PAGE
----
Government attention on wicked problems




Lepore, Walter

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This doctoral dissertation consists of three separate but related studies that describe and explain government attention on wicked problems as a two-level phenomenon (the individual and the organizational) illustrating basic constituent elements of any attention process: the stimulus, the perception of the stimulus, and the visible actions taken as a response to the way in which the stimulus was perceived. Each study involves different research designs and levels of analysis, viz.: (i) a systematic qualitative review of empirical research on wicked problems (conceptual level of analysis), (ii) a series of psychological experiments based on realistic hypothetical decision making scenarios (individual level), and (iii) a case study of the Department of Fisheries and Oceans of Canada (organizational level). The first study analyzes key attributes of wicked problems that turn them into stimuli difficult to be addressed using extant models of government attention and traditional decision making approaches. I develop a conceptual framework that explains the main sources of wickedness of public policy problems and their consequences for policy making at government organizations. In the second study I investigate how arbitrary changes in the presentation of a wicked issue (i.e., problem framing) affect policy decisions. The study was designed to test the presence of behavioural anomalies and decision biases when people tend to reason and make decisions on wicked problems in scenarios involving policy decisions in the field of socio-ecological sustainability. Based on the results of this study, I develop a causal model that explains how the manipulation of problem definitions has an influence on policy responses and on the attitude of the participants regarding those responses. The third study analyzes the outputs of attention allocation processes in a public organization. This is a case study that explains how two types of events interrelate to make up an organizational process of attention, viz.: the issues that are identified as critical and important in matters related to the sustainability of Pacific salmon in British Columbia as a wicked problem, and the answers deployed by the Department of Fisheries and Oceans (DFO) to deal with it during two attention cycles, 1990-93 and 1994-98. Through the comparison of these attention cycles I was able to identify a longitudinal pattern of attention, understand how wicked problems evolve over time, and determine some form of causality that explains why certain governmental responses to a wicked problem have been applied in such specific context and period of time. By synthesizing and integrating the findings of the three studies, this doctoral dissertation provides a better understanding of, and an alternative approach to, the process of attention on wicked problems at public organizations.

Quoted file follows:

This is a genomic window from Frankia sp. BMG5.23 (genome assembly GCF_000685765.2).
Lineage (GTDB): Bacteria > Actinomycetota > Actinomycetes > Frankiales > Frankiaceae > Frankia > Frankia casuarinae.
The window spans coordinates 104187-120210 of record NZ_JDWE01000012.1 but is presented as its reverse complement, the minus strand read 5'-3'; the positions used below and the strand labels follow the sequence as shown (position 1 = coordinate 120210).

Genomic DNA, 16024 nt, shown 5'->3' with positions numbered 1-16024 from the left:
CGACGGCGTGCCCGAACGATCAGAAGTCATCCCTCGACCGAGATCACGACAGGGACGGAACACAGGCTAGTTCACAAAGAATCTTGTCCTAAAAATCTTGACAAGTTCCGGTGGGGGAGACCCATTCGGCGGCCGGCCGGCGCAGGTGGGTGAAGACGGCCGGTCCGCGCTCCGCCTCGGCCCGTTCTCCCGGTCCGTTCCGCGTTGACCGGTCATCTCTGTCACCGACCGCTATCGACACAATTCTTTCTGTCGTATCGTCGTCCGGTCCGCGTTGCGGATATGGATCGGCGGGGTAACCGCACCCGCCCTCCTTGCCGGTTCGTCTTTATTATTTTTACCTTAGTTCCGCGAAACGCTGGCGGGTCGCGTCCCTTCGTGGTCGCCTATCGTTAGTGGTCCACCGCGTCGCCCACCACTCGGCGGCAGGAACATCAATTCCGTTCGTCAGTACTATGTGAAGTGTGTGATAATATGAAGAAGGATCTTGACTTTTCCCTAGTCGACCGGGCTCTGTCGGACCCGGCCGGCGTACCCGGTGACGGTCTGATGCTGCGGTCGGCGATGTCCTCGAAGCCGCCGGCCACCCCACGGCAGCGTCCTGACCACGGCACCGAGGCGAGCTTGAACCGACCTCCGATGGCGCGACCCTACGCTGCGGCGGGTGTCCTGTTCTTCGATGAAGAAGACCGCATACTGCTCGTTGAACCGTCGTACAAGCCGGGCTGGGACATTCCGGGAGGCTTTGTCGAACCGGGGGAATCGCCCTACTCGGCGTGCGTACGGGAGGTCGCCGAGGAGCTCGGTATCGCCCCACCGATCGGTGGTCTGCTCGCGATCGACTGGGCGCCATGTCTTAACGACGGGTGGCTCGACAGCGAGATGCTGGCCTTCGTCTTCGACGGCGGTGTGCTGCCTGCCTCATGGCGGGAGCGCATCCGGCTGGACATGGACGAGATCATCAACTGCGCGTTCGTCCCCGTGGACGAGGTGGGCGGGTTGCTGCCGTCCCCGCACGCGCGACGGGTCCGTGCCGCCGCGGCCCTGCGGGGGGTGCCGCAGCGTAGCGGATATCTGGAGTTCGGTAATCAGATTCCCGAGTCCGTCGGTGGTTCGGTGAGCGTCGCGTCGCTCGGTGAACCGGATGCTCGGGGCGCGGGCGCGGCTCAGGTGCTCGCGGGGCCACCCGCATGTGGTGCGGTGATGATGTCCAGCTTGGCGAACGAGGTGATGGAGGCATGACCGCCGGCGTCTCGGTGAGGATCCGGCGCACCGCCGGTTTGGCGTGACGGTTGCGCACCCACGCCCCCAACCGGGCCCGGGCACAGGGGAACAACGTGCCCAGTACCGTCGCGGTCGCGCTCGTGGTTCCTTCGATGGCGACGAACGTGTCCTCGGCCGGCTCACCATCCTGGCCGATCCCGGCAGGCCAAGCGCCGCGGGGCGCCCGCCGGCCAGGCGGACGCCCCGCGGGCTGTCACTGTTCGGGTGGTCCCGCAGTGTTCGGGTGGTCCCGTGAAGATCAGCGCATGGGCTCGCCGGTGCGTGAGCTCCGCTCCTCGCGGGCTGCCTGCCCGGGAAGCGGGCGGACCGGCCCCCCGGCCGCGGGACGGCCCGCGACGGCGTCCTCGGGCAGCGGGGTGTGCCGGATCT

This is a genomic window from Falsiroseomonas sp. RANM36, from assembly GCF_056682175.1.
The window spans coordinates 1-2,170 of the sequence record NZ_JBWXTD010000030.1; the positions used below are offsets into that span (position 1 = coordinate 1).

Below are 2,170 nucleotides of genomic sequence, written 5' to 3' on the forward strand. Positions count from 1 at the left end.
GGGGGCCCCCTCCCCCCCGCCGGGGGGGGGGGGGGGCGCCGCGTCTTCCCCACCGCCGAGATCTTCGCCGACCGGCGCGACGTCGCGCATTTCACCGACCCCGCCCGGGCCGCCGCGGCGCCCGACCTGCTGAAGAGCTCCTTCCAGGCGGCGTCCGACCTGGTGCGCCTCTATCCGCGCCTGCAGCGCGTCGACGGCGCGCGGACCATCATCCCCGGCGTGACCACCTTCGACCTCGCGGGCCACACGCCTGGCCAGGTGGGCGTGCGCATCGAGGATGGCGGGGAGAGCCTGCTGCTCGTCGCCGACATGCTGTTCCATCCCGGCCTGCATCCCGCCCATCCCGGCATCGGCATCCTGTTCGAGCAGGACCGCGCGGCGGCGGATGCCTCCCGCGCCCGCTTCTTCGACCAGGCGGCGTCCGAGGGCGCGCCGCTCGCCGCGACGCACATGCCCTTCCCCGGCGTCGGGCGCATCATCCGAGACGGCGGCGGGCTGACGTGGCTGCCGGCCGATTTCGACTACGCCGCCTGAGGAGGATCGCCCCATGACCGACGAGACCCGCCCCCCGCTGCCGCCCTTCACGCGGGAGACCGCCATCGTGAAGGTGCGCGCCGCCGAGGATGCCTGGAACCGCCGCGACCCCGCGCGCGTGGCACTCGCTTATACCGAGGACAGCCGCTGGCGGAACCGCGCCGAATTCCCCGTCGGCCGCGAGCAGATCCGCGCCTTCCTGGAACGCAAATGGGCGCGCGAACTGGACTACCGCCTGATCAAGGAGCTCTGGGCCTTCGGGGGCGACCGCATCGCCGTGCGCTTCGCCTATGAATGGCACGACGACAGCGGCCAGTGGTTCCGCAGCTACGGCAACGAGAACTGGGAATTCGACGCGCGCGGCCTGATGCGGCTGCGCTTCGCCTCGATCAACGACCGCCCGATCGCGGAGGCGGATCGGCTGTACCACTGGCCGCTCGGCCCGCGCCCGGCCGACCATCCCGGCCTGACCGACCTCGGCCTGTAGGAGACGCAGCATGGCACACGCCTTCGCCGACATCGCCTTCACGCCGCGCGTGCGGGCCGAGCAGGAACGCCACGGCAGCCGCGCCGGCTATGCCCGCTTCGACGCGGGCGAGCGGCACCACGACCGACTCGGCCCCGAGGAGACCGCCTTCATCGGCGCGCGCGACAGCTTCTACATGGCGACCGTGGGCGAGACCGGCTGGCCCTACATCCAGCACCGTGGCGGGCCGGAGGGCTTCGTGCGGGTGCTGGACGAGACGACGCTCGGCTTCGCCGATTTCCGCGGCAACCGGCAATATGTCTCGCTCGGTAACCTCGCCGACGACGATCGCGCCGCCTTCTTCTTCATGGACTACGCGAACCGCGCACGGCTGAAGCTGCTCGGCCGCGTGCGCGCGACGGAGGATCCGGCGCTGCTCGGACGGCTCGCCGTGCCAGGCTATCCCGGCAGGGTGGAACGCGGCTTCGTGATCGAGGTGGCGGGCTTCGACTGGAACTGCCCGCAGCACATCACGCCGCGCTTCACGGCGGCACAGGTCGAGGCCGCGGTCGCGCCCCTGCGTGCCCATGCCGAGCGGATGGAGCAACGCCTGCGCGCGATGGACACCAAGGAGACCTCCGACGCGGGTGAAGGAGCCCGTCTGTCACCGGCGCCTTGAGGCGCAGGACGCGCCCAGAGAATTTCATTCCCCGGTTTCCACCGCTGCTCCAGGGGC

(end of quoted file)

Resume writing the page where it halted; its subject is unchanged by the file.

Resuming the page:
wicked problems, government attention process, sustainability, sustainable development, qualitative systematic review, prospect theory, cognitive experiments, event structure analysis, wild Pacific salmon, British Columbia, Department of Fisheries and Oceans (DFO)